Thematic focus: Nothing but counter-terrorism?
Almost suspicious – an introduction
by Heiner Busch
The man who killed twelve people by driving a truck into a Berlin Christmas market on 19 December 2016 was under close surveillance by the police. However, the evidence for making a criminal case was not sufficient. The German government is now planning to expand the powers against so-called “dangerous persons” and aims, among others, to amend the Residence Act and the Federal Criminal Police Office Act.
Left activists from Turkey as “foreign terrorist association”?
Interview with Franziska Nedelmann and Lukas Theune
The criminalisation of the formation of “terrorist organisations” abroad by Section 129b of the German Penal Code also affects Kurdish and Turkish activists. Eleven activists are currently on trial in Berlin and Munich, not accused of violent crimes in Germany but of their alleged relation to assaults in Turkey. Their defence lawyers talk about excessive investigations, the cooperation of the German police with Turkish agencies and political motifs behind the charges.
Electronic monitoring against Salafis?
by Helmut Pollähne
The German parliament is currently discussing a bill by which electronic monitoring of the whereabouts of “extremist dangerous persons” would be authorised. Yet, it is already possible to order electronic monitoring of convicted Salafis after their release. Thus, it appears that electronic control of extremism may turn into extreme control, as demonstrated by a dubious manoeuver of the political police in Bremen.
Who drives EU counter-terrorism?
by Matthias Monroy and Heiner Busch
Policy-making in the European “Security Union” is still dominated by national governments. A swarm of Council bodies, populated with senior officials from interior ministries and security agencies, seconded by the Counter Terrorism Coordinator is framing the problems and setting agendas – prevailing over both the Commission and the Parliament.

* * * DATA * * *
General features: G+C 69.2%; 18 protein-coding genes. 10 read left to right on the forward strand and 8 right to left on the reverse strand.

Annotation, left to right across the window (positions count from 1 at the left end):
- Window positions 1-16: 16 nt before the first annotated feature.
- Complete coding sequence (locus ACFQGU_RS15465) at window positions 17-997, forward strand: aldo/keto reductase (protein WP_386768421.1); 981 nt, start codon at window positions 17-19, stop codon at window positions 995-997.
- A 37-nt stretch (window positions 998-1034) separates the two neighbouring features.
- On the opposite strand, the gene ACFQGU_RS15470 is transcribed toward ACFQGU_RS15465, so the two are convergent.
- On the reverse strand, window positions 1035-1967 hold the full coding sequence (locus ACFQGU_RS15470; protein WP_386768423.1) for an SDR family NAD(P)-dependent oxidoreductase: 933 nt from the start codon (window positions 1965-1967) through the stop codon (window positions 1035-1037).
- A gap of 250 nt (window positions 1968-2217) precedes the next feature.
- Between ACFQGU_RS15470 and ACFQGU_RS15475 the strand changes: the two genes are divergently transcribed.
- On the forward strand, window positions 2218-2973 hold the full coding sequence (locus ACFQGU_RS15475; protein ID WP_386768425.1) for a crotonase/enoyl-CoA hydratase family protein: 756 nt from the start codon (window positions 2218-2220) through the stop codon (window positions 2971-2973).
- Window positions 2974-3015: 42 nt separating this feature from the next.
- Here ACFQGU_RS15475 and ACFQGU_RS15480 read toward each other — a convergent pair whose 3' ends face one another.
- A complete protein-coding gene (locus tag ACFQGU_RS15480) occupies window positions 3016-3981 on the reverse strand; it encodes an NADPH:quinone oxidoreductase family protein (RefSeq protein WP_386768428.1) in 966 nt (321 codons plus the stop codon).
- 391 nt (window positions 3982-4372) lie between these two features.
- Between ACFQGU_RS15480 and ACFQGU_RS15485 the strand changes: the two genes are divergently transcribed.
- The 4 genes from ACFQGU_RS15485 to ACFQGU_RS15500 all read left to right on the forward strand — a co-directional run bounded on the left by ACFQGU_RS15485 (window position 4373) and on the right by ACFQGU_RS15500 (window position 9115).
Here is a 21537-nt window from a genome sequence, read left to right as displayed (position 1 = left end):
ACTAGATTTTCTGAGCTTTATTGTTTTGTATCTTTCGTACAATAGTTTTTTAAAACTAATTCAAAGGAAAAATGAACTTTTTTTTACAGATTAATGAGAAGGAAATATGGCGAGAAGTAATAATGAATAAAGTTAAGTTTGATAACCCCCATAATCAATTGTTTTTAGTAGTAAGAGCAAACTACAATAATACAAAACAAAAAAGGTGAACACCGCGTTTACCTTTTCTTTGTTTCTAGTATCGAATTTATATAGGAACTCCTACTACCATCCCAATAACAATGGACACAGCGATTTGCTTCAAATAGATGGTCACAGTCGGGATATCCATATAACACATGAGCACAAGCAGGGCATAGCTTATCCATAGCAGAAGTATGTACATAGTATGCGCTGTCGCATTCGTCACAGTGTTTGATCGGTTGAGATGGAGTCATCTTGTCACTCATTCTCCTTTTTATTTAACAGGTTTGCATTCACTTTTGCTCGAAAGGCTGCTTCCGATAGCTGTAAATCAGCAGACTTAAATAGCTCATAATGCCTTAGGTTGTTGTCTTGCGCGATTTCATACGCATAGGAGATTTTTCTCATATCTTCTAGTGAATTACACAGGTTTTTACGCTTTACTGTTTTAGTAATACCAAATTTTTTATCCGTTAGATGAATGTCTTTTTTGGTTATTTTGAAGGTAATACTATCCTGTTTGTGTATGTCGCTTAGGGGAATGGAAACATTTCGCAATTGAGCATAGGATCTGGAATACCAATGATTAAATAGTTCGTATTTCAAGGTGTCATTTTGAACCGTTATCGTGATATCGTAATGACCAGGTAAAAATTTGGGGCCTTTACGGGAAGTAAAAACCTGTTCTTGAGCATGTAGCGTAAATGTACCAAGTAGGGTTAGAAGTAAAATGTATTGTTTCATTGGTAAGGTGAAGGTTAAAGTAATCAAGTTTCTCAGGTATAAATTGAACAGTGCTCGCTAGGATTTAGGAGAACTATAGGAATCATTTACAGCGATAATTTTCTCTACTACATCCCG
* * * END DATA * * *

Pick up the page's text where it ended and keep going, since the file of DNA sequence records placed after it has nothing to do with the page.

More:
Counter-terrorism and the inflation of EU databases
by Matthias Monroy and Heiner Busch
The emergence of police information systems is propelled by counter-terrorism since the 1970. The current fight against “foreign terrorist fighters” rapidly fills the EU-wide police databases with information on suspected terrorists and “dangerous persons”. Systems initially launched for migration management are made accessible for law enforcement and intelligence agencies, and new systems are under construction. Whereas the focus is no longer only on third-country nationals, all these systems shall become interoperable in the name of total security.
Policing the internet: Europol’s Internet Referral Unit
by Kilian Vieth
In summer 2015, Europol launched its Internet Referral Unit (IRU). The IRU reports “terrorist” and “extremist” content but also websites allegedly facilitating “migrant smuggling” to internet services such as Facebook or Twitter, and requests deletion. Details of this public-private partnership remain unknown.
The state of emergency in France
by Fabien Jobard
In response to the attacks in Paris on 14 November 2015, President François Hollande imposed the state of emergency, which was extended several times. In addition to the special emergency powers, there is an “ordinary” anti-terrorist law, which was tightened in 2016. Everyday life, at least in the French cities, is today characterized by heavily armed police and soldiers.
Arming for counter-terrorism
by Dirk Burczyk
The police are not only fitted with new powers. In addition, staff is increasing significantly, new federal special operations unit are established and existing special forces in the states are equipped with military weapons. Whereas the necessity of the latter is questionable, the new jobs meet long-standing demands after two decades of neoliberal cuts.
Police shootings in Europe
by Otto Diederichs
Not only the frequency of the police using firearms differs across Europe but also whether and how this ultimate form of the use of force by state agents is perceived. Figures that would allow a comparative perspective are very poor.
Body cams in Germany and the United States
by Volker Eick
For about a decade, police officers are lobbying for the introduction of body cams. The new technology proves to be a good deal. While body cams are often advertised as an instrument for the prevention of police violence in the United States, the cameras are marketed as a means to prevent attacks against police officers in Germany. At a closer look, both claims prove to be false.
Targeting “Outlaw motorcycle gangs”
by Dirk Burczyk
Despite legal concerns, the Association Act was amended in December 2016, broadening the scope of the ban on “outlaw motorcycle gang” symbols. The legal change escalates the fight of the police and interior ministers against the blurred phenomenon of “rocker crime”. Though the instruments to avert dangers by violent rockers are available for a long time, the state is acting tougher on a stigmatized subcultural milieu, which has become synonymous with “organized crime”.